By resisting, judging, controlling, dismissing, or even hating our unwanted thoughts, feelings and experiences, we remain locked in a destructive pattern that works against us. By learning to see, accept and care about our own suffering, we develop a compassionate stance that gives rise to the body’s innate capacity to heal old emotional and psychological wounds. We create the conditions for spontaneous healing to occur.

Think about a physical injury or illness. When we break a bone, for example, we go to the doctor who sets the broken limb with a cast. The cast creates the conditions for the bone to heal; the doctor doesn’t heal the broken bone, your body heals spontaneously once the conditions for healing have been met.

The body is a self-regulating, self-healing organism when the conditions for growth and healing are present. What works for healing physical wounds also works for healing emotional wounds. Growth is nearly impossible under the harsh, unforgiving conditions we create with our inner conflicts.

The ACT model of therapy creates the conditions for psychological and emotional healing to occur by changing our relationship to ourselves. With ACT, we care about our own pain, rather than push it away. We’re curious about our own suffering, rather than blame ourselves or others for it. We open up and feel our uncomfortable emotions, rather than beat ourselves up for feeling bad. We recognize our unhelpful thought patterns and choose not to get caught up in them. We forgive ourselves for mistakes we’ve made, rather than judge ourselves for our imperfections. We choose to take responsibility for our behavior by acting in accordance with our values, rather than reactively acting out in self-sabotaging ways. We aim to stay present in our lives and with ourselves, no matter what.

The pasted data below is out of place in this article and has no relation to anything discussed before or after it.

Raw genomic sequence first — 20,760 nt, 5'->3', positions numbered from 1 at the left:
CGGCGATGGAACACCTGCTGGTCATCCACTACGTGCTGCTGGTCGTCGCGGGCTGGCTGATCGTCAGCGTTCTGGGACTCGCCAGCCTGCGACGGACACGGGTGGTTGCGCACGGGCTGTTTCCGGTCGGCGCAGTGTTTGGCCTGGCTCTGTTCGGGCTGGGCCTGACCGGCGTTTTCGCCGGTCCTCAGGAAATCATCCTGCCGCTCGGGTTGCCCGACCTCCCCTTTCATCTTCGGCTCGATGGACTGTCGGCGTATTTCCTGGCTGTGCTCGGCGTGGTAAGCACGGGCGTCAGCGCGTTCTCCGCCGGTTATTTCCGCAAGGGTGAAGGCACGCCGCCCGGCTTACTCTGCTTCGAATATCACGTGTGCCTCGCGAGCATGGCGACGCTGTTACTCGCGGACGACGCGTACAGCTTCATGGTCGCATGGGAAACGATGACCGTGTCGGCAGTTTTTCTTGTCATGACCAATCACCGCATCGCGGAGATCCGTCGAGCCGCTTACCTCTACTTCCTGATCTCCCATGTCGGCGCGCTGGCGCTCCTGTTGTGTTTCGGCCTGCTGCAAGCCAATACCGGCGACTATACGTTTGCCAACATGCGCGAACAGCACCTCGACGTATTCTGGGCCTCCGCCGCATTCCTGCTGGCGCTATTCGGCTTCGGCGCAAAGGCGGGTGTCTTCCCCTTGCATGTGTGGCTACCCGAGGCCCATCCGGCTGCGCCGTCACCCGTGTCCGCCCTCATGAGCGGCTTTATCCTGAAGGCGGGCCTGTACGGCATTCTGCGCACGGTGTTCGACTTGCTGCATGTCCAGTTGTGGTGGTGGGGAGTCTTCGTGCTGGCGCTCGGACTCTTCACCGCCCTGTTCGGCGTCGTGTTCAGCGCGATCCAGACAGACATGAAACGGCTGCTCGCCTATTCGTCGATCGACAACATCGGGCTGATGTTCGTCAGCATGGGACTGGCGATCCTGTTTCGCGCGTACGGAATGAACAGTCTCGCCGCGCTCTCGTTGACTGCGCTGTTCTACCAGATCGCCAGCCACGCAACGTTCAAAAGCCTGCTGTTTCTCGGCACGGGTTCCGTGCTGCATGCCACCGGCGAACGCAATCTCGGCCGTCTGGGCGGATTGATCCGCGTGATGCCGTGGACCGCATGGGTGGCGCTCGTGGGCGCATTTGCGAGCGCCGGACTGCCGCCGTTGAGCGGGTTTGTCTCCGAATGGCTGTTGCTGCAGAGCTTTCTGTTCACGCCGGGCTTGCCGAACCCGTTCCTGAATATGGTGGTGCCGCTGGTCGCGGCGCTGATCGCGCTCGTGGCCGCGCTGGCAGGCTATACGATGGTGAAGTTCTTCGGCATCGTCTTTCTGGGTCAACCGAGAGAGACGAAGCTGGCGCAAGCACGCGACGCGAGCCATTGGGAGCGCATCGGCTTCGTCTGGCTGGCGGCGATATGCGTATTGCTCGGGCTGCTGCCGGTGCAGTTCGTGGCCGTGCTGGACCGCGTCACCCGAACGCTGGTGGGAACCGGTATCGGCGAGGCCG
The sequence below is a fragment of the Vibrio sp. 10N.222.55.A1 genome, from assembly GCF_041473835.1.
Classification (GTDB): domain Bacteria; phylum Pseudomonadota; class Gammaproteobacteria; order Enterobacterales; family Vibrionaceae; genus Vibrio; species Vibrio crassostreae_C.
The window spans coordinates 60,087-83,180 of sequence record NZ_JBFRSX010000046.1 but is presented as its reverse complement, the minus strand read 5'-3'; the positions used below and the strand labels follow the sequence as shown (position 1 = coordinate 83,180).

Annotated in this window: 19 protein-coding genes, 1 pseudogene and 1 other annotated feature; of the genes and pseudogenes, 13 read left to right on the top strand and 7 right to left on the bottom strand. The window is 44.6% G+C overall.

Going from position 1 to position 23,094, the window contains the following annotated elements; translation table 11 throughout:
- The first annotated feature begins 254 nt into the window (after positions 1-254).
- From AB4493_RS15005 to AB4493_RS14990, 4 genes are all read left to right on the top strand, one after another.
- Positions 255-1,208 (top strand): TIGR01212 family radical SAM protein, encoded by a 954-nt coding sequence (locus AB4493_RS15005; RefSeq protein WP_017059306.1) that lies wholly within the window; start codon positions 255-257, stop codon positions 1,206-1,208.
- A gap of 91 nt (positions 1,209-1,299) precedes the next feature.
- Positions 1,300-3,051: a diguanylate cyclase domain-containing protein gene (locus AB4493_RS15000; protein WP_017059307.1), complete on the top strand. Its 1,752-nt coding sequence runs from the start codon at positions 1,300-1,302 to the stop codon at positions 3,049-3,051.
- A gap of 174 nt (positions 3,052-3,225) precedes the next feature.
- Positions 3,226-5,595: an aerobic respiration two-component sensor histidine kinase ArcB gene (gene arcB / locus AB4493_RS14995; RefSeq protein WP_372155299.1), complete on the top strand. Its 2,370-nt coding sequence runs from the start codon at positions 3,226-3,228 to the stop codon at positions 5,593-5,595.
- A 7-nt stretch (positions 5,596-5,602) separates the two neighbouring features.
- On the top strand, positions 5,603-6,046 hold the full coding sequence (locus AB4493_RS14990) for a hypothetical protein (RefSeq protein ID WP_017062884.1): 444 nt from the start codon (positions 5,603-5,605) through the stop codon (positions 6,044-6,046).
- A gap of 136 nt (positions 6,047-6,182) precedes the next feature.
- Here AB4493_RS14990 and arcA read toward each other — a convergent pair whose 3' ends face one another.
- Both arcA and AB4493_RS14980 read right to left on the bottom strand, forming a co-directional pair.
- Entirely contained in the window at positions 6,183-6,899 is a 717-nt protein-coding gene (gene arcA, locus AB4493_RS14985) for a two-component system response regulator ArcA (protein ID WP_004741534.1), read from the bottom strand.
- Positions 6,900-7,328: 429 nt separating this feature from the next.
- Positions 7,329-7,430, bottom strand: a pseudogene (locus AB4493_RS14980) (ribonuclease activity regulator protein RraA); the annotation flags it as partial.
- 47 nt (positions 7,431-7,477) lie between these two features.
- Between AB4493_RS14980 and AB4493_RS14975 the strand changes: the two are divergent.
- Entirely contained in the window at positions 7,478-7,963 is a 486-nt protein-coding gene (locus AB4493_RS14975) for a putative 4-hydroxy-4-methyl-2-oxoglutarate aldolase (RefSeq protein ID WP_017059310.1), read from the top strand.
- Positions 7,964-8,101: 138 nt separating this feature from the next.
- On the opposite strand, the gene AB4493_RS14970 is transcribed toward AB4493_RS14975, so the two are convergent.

Using ACT, I’ve profoundly changed my relationship to myself and have developed the capacity to hold space for my clients as they learn to connect to themselves to create the conditions for their own growth and optimal functioning. We can’t escape from ourselves, but we can learn to love and accept ourselves, warts and all.

For more information on ACT, click here.

   Jody Ripplinger    MA, LMHC Jody is a senior therapist at Citron Hennessey Private Therapy. Using a mindfulness-based approach, Jody works with individuals and couples to help them develop the resources and skills to make positive changes in their lives, as well as learn how to relate to themselves and others with more compassion and acceptance. She works particularly well with clients coping with the effects of developmental trauma.

Jody Ripplinger

MA, LMHC
Jody is a senior therapist at Citron Hennessey Private Therapy. Using a mindfulness-based approach, Jody works with individuals and couples to help them develop the resources and skills to make positive changes in their lives, as well as learn how to relate to themselves and others with more compassion and acceptance. She works particularly well with clients coping with the effects of developmental trauma.

 
 
 

Please note: The opinions expressed are those of the individual therapist and not necessarily those of Citron Hennessey Private Therapy.